Grace to You Devotionals


June 26

Having a Faith That Works

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"What use is it, my brethren, if a man says he has faith, but he has no works? Can that faith save him? . . . You see that a man is justified by works, and not by faith alone" (James 2:14, 24).

True faith produces good works.

Many false teachers claim that you can earn your own salvation by doing good works. Most Christians understand the heresy of that teaching, but some become confused when they read that "a man is justified by works, and not by faith alone" (James 2:24). That seems to conflict with Paul's teaching on salvation by grace through faith.

But when properly understood, James' teaching on salvation is perfectly consistent with Paul's. Paul clearly taught salvation by grace. In Ephesians 2:8-9 he says, "By grace you have been saved through faith; and that not of yourselves, it is the gift of God; not as a result of works, that no one should boast." But Paul also taught that true salvation results in good works, for in the next verse he says, "We are His workmanship, created in Christ Jesus for good works, which God prepared beforehand, that we should walk in them."

In Titus 3:5 he says that God "saved us, not on the basis of deeds which we have done in righteousness, but according to His mercy"; but Titus 2:11-12 clarifies that God's grace leads us "to deny ungodliness and worldly desires and to live sensibly, righteously and godly in the present age." That's the proper balance between faith and works.

James also taught salvation by grace. He said that God redeems sinners by the Word of truth and implants His Word within them to enable them to progress in holiness (James 1:18, 21). That's a divine work, not a human effort. James 2:14-24 follows that up by telling us how we can know that work has taken place: there will be more than just a proclamation of faith but a faith that does good works.

Don't be confused by how faith relates to good works. Put the two together by being a living testimony to God's saving grace.

Suggestions for Prayer

Thank God for the righteousness He is producing in your life. Look for specific ways to demonstrate your faith to those around you today.

For Further Study

Read John 8:31-32.

  • What is the mark of a true disciple?
  • What effect does God's Word have on those who heed what it says?
From Drawing Near by John MacArthur Copyright © 1993. Used by permission of Crossway Books, a division of Good News Publishers, Wheaton, IL 60187,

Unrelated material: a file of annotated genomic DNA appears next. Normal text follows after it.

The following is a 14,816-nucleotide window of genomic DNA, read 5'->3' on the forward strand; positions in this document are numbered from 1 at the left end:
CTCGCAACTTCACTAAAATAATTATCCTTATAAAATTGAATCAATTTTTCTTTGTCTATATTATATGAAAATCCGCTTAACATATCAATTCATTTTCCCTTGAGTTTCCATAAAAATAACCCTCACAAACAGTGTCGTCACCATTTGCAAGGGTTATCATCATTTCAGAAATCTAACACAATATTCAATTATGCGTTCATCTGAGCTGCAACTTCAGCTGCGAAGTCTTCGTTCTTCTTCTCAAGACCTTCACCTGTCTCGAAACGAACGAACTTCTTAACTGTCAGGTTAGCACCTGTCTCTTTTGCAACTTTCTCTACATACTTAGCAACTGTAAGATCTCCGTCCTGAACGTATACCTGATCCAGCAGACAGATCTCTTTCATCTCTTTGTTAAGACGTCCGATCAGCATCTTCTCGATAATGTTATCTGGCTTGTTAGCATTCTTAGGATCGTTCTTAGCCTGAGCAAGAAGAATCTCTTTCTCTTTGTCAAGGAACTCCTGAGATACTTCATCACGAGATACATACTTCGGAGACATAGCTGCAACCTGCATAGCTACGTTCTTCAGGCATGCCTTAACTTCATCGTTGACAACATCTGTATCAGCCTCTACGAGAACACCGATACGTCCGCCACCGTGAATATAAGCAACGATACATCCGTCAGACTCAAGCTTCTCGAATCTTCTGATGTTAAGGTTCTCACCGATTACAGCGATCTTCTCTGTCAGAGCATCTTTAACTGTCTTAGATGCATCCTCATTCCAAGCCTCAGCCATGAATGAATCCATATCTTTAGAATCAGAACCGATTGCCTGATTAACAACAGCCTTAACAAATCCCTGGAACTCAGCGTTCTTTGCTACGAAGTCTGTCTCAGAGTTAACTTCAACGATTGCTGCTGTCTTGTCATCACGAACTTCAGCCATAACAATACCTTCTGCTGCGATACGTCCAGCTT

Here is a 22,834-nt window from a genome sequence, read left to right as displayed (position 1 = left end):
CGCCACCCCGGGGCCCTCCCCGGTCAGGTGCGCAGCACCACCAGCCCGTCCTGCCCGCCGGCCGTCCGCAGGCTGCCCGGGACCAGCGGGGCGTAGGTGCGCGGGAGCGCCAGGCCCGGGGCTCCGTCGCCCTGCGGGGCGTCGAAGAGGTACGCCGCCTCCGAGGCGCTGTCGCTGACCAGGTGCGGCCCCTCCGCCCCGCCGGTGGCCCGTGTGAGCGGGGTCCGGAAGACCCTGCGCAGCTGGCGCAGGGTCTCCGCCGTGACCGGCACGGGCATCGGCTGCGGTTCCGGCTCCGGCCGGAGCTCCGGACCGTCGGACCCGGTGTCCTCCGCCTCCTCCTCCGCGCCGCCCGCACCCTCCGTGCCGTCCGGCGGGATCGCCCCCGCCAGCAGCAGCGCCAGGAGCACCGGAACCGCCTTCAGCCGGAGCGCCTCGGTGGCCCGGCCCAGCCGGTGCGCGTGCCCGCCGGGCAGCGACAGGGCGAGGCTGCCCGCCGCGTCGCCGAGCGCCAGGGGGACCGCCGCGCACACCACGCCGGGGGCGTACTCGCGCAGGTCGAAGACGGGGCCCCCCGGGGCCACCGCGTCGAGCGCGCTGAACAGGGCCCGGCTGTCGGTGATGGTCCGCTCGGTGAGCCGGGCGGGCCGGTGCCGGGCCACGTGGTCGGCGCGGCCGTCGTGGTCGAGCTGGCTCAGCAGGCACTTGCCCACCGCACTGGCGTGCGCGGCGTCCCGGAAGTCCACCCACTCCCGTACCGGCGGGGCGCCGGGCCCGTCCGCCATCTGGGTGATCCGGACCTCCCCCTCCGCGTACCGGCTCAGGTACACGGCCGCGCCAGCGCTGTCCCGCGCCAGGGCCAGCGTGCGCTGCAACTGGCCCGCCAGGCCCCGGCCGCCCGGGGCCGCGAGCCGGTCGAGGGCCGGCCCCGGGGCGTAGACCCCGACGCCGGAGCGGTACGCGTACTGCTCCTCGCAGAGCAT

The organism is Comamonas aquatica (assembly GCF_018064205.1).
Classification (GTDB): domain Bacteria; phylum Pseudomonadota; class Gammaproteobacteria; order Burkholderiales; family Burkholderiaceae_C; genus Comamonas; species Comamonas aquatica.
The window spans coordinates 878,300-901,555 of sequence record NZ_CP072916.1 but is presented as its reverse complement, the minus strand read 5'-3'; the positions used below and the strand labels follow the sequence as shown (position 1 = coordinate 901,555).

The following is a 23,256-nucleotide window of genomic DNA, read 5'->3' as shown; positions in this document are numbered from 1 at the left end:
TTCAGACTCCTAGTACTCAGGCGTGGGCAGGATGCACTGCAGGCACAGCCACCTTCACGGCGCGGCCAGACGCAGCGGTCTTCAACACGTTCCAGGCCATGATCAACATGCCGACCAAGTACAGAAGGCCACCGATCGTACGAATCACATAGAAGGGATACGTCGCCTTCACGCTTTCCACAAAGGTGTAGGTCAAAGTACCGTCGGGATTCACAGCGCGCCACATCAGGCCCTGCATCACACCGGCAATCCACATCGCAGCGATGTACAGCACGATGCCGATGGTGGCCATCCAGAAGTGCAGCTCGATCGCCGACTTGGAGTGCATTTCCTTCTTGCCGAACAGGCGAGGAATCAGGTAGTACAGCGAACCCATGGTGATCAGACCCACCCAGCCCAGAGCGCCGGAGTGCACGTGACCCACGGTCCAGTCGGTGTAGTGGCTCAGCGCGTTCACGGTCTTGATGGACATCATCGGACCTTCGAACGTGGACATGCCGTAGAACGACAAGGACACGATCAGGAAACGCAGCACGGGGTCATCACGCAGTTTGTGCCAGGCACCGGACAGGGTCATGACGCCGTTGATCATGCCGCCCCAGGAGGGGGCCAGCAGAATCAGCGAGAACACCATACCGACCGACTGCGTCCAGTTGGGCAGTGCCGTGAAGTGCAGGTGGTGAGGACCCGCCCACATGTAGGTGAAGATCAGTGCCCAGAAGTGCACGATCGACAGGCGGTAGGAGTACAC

June 26

Integrity Enjoys Divine Resources

“Then they approached and spoke before the king about the king’s injunction, ‘Did you not sign an injunction that any man who makes a petition to any god or man besides you, O king, for thirty days, is to be cast into the lions’ den?’ The king answered and said, ‘The statement is true, according to the law of the Medes and Persians, which may not be revoked.’ Then they answered and spoke before the king, ‘Daniel, who is one of the exiles from Judah, pays no attention to you, O king, or to the injunction which you signed, but keeps making his petition three times a day.’ Then, as soon as the king heard this statement, he was deeply distressed and set his mind on delivering Daniel; and even until sunset he kept exerting himself to rescue him. Then these men came by agreement to the king and said to the king, ‘Recognize, O king, that it is a law of the Medes and Persians that no injunction or statute which the king establishes may be changed.’ Then the king gave orders, and Daniel was brought in and cast into the lions’ den. The king spoke and said to Daniel, ‘Your God whom you constantly serve will Himself deliver you.’ And a stone was brought and laid over the mouth of the den; and the king sealed it with his own signet ring and with the signet rings of his nobles, so that nothing might be changed in regard to Daniel” (Daniel 6:12-17).

When human resources have been exhausted, God has only begun to work.

The ink had barely dried on Darius’ decree when Daniel’s enemies reappeared to accuse him of disregarding the order. Only then did Darius realize the grave consequences of his actions.

In his deep distress the king exhausted every legal effort to save Daniel, but to no avail. Even he could not revoke the death sentence he had unwittingly placed on his loyal and trusted servant. In his grief and humility he confessed that God Himself would deliver Daniel. He was right!

Suggestions for Prayer

What are you praying for that only God can do, so that when He does it, He alone will get the glory?

For Further Study

Read 2 Corinthians 12:9-10. What was the apostle Paul’s attitude toward his own weaknesses?

From Strength for Today by John MacArthur Copyright © 1997. Used by permission of Crossway Books, a division of Good News Publishers, Wheaton, IL 60187,

June 26

Reading for Today:

  • 1 Chronicles 15:1–16:43
  • Psalm 78:12-16
  • Proverbs 19:22-24
  • Acts 7:44-60


1 Chronicles 15:1 David built houses for himself. He was able by the alliance and help of Hiram (18:1) to build a palace for himself and separate houses for his wives and their children. While the ark remained near Jerusalem at the home of Obed-Edom for 3 months (13:13, 14), David constructed a new tabernacle in Jerusalem to fulfill God’s word in Deuteronomy 12:5–7 of a permanent residency.